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Jolene Mairs Dyer, Ulster University et al.
Availability: In stock
276pp. ¦ $83 £65 €71
The Prisons Memory Archive (PMA) explores ways that narratives of a conflicted past are filmed at the site of the experiences and later negotiated in a contested present in the North of Ireland. Given the state’s failed attempts at establishing an official process for addressing the legacy of the conflict that lasted between 1968 and 1998, there are a number of community and academic initiatives that have taken up this task. The Prisons Memory Archive is one such project, whose aim is to research the possibilities of engaging with the story of the ‘other’ in a society that is emerging from decades of political violence. The PMA filmed back inside the prisons with those who passed through Armagh Gaol (2006) and the Maze and Long Kesh Prison (2007), which were both touchstone and tinderbox during the 30 years of violent conflict. We applied protocols of co-ownership, where participants become co-authors of their own story, with the right to withdraw up to the point of exhibition; inclusivity to ensure a multi-narrative archive with prison staff, prisoners, visitors, teachers, chaplains, etc.; and life-story telling, where leading questions are eschewed in order to return more agency to the participants. Currently, the full archive, made up of 160 walk-and-talk recordings totaling 300 hours of filmed material, is available at the Public Record Office of Northern Ireland, where it is preserved and made accessible to the public, and a website has been designed for educational use of the archive. This collection offers critical reflections on the processes of recording, archiving and utilising the archive in its several manifestations, e.g. feature films, website, and full archive at the Public Records Office. The perspectives offer a range of reflections, including filming, editing, archiving, web design, education, and museum practice.
Availability: In stock
181pp. ¦ $59 £44 €50
This book contributes to an emerging field of research, looking at the significance of marital status to debates about identity and gender. It examines representations and experiences of single men and women between 1960 and 1990, using a wide variety of sources, including digitized British newspapers, social research, films, and lifestyle literature. Whilst much-existing work focuses on the early-to-mid 20th centuries (such as Katherine Holden’s ground-breaking work, The Shadow of Marriage: Singleness in England, 1914-1960), this book alternatively examines the impact of the 1960s and the aftermath of changing attitudes to singleness. While Holden and others, such as Virginia Nicholson in Singled Out, focus largely on social status and lived experience (often through oral testimony), the author is just as interested in finding new ways of looking at gender and sexuality. This work starts from the premise that a distinct double standard existed in attitudes towards single men and women, which continued even after the wave of legislation to improve women’s status during the 1960s. Examining these often vastly different expectations reveals a complex web of progress, continuity, and contradictions, highlighting the uneven pace of social change and its frequent compromises and limitations. Using theoretical approaches such as feminism and queer theory, this work explores the impact of changing gender norms on issues including single fatherhood, old maid stereotypes, and experiences of homelessness. It can be used as a study aid for 20th-century British history and gender studies courses, and might also interest both established academics and intellectually curious non-academic readers. The author has made efforts, where possible, to clearly explain her theoretical approaches and interventions for those who might be unfamiliar with them.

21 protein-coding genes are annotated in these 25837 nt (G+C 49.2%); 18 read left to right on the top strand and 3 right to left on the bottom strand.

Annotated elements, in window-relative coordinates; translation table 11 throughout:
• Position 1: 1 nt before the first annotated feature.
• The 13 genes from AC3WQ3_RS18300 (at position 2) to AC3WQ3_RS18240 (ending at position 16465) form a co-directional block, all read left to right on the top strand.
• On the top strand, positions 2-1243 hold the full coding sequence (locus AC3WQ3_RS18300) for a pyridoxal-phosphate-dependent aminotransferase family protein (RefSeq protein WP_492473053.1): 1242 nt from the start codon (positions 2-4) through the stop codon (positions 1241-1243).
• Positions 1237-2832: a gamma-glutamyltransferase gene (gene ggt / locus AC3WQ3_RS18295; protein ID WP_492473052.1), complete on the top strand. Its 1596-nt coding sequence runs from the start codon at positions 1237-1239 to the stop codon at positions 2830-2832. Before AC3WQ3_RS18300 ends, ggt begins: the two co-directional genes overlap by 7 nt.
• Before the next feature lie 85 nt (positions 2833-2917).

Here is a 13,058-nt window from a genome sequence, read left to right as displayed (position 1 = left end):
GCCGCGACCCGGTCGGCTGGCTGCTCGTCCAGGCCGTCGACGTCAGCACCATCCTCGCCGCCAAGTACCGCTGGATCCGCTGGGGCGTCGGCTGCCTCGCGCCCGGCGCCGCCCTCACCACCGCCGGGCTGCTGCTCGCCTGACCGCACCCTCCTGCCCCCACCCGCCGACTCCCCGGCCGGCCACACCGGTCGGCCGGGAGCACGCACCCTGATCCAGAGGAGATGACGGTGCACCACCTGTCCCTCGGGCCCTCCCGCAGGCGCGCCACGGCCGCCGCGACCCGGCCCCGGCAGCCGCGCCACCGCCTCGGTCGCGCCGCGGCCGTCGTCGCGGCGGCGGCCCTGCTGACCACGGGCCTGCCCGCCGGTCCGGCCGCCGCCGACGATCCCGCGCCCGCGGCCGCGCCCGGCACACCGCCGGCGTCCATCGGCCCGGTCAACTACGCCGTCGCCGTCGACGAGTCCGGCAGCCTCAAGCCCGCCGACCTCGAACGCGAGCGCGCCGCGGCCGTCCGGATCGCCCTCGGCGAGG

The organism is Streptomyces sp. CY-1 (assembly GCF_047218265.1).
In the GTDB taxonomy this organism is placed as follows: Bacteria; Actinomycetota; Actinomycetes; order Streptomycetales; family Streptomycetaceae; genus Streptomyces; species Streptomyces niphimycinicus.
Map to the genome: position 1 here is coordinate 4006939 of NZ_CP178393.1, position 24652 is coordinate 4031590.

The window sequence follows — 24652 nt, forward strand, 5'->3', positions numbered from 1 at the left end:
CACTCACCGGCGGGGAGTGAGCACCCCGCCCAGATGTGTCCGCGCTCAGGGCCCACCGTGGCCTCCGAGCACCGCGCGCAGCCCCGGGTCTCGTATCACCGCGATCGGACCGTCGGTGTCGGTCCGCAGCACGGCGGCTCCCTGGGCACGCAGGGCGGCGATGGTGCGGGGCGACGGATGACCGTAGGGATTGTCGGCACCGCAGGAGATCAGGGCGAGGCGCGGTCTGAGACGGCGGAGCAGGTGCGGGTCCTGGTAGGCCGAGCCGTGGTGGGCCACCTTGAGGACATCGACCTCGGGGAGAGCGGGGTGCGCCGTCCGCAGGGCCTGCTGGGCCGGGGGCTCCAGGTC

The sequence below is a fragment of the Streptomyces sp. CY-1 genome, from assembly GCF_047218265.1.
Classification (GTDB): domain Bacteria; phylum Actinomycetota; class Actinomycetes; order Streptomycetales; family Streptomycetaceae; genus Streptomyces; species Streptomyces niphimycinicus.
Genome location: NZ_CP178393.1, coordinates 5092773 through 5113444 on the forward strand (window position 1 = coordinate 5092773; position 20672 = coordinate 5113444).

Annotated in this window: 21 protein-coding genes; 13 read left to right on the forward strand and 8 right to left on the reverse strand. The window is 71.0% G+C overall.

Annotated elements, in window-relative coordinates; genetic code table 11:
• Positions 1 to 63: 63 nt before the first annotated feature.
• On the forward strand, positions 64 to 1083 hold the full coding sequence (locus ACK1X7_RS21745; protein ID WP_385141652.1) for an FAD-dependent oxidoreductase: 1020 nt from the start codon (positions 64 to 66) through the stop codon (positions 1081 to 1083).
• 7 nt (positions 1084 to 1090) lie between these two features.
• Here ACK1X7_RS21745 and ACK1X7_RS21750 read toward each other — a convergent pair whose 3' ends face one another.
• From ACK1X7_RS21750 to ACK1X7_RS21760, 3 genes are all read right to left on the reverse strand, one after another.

A History of the Seventies: The political, cultural, social and economic developments that shaped the modern worldJanuary 2019 / ISBN: 978-1-62273-529-7
Availability: In stock
378pp. ¦ $57 £43 €49
Relegated to the back bench, the Seventies are often considered as no more than a bridge between the more momentous decades of the Sixties and Eighties. However, delving into this historical period, this book asks; how significant were the Seventies in terms of political, economic and cultural developments? And, to what extent did this decade change the course of the second half of the twentieth century? Seeking to uncover the extraordinary transformative capacity of this era, this book reveals how important events from this decade marked history for many years to come. Grounded in a ‘history of developments,’ this book investigates connections of causality or concomitant causality with events that were yet to come. The first part of this volume traces the economic, political and cultural trends that prevailed during this decade, before turning its attention to the legacies of the Seventies and the events that changed the course of history and that are still having repercussions to this day. From the oil crisis to microwaves, this book offers an in-depth and complete look at the Seventies that will not only be of interest to historians and economists, but also sociologists and those intrigued by the evolution of political, economic and cultural developments.